Savings And Loan Crisis (S&L)

What is the ‘Savings And Loan Crisis – S&L’

The Savings and Loan (S&L) Crisis began under the volatile interest rate climate of the 1970s, when vast numbers of depositors removed their money from the S&L institutions and deposited it in money market funds. This allowed for higher interest rates, because the funds were not governed by Regulation Q. Next Up Resolution Funding Corporation … Asset Management and Disposition … Federal Savings And Loan Insurance … Federal Savings and Loan

Explaining ‘Savings And Loan Crisis – S&L’

Once regulations were loosened, S&Ls began engaging in high-risk activities, such as commercial real estate lending and investments in junk bonds, to cover losses. Depositors in S&Ls continued to funnel money into these risky endeavors because their deposits were insured by the Federal Savings and Loan Insurance Corporation (FSLIC).

The Texas Situation

The crisis was felt twice over in Texas, where at least half of the failed S&Ls were based. The collapse of the S&L industry pushed the state into a steep recession. Bad land investments were auctioned off, causing real estate prices to plummet. Office vacancies rose significantly, and the price of crude oil dropped off by half. Texas banks, such as Empire Savings and Loan, took part in criminal activities that further drove the Texas economy into the ground.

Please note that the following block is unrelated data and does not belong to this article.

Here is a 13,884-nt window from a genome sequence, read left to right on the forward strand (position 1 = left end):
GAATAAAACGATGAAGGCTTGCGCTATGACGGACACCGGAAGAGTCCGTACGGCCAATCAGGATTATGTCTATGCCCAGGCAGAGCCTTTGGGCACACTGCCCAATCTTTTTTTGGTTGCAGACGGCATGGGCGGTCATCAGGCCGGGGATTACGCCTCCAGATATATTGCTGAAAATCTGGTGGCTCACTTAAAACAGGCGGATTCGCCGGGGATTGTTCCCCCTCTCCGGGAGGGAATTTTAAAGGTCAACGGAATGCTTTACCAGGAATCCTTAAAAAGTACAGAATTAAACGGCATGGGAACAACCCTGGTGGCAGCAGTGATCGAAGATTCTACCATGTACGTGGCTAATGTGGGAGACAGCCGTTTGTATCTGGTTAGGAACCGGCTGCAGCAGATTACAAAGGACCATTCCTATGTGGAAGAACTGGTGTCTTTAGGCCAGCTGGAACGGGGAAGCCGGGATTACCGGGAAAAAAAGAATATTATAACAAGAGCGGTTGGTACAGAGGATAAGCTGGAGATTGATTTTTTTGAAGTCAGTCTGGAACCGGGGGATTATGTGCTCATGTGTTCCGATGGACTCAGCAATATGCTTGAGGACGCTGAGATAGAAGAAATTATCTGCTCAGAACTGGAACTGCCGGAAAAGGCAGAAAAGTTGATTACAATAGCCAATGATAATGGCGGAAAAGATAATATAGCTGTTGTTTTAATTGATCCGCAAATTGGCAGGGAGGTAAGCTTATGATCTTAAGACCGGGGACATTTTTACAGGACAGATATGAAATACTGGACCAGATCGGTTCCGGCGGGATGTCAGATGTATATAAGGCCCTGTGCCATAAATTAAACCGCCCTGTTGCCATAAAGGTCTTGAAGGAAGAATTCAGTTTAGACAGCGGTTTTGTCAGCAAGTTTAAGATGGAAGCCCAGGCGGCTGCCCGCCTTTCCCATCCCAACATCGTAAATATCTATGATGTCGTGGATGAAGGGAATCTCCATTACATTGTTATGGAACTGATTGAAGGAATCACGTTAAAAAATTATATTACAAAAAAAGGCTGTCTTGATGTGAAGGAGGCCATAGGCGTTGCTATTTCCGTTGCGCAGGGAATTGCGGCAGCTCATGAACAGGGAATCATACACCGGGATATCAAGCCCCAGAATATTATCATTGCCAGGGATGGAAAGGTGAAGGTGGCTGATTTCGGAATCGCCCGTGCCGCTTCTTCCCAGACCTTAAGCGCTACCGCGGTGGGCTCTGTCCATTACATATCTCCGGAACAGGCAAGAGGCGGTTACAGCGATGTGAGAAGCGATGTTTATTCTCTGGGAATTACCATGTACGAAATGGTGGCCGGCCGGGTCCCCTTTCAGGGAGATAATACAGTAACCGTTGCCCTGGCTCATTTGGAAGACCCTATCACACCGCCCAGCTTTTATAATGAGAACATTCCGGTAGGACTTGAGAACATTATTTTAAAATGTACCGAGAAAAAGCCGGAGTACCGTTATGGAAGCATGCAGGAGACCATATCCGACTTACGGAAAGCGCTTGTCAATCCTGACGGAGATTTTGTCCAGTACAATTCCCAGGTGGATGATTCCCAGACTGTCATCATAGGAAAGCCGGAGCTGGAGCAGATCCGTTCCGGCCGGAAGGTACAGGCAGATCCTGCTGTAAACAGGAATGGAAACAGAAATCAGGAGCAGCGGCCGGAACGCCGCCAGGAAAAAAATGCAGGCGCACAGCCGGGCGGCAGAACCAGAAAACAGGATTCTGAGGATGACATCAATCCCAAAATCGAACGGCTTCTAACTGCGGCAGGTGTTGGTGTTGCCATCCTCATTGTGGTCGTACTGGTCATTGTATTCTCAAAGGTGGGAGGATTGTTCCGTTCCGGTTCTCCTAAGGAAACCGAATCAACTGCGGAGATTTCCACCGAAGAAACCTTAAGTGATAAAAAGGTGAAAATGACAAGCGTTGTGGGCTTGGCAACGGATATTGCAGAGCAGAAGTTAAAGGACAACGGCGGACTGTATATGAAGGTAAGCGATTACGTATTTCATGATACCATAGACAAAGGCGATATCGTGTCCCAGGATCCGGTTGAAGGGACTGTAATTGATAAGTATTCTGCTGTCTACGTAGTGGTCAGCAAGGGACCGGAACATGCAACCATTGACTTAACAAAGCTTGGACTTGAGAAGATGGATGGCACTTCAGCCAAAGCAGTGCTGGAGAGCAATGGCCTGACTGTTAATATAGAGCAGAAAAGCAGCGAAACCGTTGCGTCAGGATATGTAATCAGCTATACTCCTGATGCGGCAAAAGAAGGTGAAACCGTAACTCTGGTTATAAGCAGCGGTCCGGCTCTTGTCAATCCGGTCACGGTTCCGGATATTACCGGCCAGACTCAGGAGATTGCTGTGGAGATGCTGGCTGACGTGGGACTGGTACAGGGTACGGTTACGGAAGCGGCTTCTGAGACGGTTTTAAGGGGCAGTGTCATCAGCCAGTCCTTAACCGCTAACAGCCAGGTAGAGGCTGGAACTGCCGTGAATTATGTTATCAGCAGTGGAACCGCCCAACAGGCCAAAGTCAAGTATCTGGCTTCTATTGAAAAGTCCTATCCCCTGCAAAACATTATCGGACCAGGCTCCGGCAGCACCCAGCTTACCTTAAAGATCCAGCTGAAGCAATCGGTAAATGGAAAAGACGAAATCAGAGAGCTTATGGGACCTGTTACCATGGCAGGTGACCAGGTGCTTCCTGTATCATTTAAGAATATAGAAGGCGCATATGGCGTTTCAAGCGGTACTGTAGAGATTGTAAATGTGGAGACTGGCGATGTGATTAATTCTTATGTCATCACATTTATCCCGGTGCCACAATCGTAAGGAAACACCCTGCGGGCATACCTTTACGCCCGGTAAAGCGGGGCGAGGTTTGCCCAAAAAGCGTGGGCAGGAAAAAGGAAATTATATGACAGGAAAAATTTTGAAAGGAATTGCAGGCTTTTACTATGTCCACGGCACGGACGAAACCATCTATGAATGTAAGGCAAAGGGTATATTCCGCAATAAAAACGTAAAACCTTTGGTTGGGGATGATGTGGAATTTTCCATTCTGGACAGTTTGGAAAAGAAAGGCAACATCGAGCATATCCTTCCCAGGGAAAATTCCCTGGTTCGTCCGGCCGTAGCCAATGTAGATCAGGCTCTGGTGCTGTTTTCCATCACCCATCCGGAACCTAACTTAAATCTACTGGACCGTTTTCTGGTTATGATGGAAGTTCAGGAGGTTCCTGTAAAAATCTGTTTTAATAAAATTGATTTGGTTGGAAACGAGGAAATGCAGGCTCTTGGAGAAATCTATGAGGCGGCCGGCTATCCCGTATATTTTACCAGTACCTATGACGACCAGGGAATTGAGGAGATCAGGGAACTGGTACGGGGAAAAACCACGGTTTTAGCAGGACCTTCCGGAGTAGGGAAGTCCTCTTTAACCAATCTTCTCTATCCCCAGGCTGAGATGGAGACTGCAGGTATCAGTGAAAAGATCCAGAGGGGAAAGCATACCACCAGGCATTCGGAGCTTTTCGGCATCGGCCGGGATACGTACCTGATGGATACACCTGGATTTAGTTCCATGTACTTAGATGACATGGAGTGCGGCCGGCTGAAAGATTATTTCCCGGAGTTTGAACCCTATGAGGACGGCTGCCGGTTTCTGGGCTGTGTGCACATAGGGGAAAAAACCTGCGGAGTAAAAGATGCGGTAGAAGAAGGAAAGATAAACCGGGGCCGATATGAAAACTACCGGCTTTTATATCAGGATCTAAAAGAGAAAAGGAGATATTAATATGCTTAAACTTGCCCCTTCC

The Federal Savings and Loan Insurance Corporation and State-Run Funds

The FSLIC was established to provide insurance for individuals depositing their hard-earned funds into S&Ls. When S&L banks failed, the FSLIC was left holding a $20 billion check that inevitably left the corporation bankrupt. The defunct company can be likened to the Federal Deposit Insurance Corporation (FDIC) that oversees and insures deposits today.

The Keating Five Scandal

During this crisis, five U.S. senators – the Keating Five – were investigated by the Senate Ethics Committee due to the $1.5 million in campaign contributions they accepted from Charles Keating, the head of the Lincoln Savings and Loan Association. These senators also pressured the Federal Home Loan Banking Board to overlook suspicious activities in which Keating had participated.

Further Reading

  • Spatial dimensions of the savings and loan crisis – [PDF]
  • Real interest rates and the savings and loan crisis: The moral hazard premium – [PDF]
  • The spectre of disproportionate auditor liability in the savings and loan crisis – [PDF]
  • Real interest rates and the savings and loan crisis: The moral hazard premium – [PDF]
  • Symposium on federal deposit insurance for S&L institutions – [PDF]
  • Control fraud, gambling for resurrection, and moral hazard: Accounting for white-collar crime in the savings and loan crisis – [PDF]
  • The US savings and loan crisis – [PDF]
  • … policymakers in other countries have learned from the S&L mess? Appropriate incentives for government supervisors are critical for avoidance of financial crises – [PDF]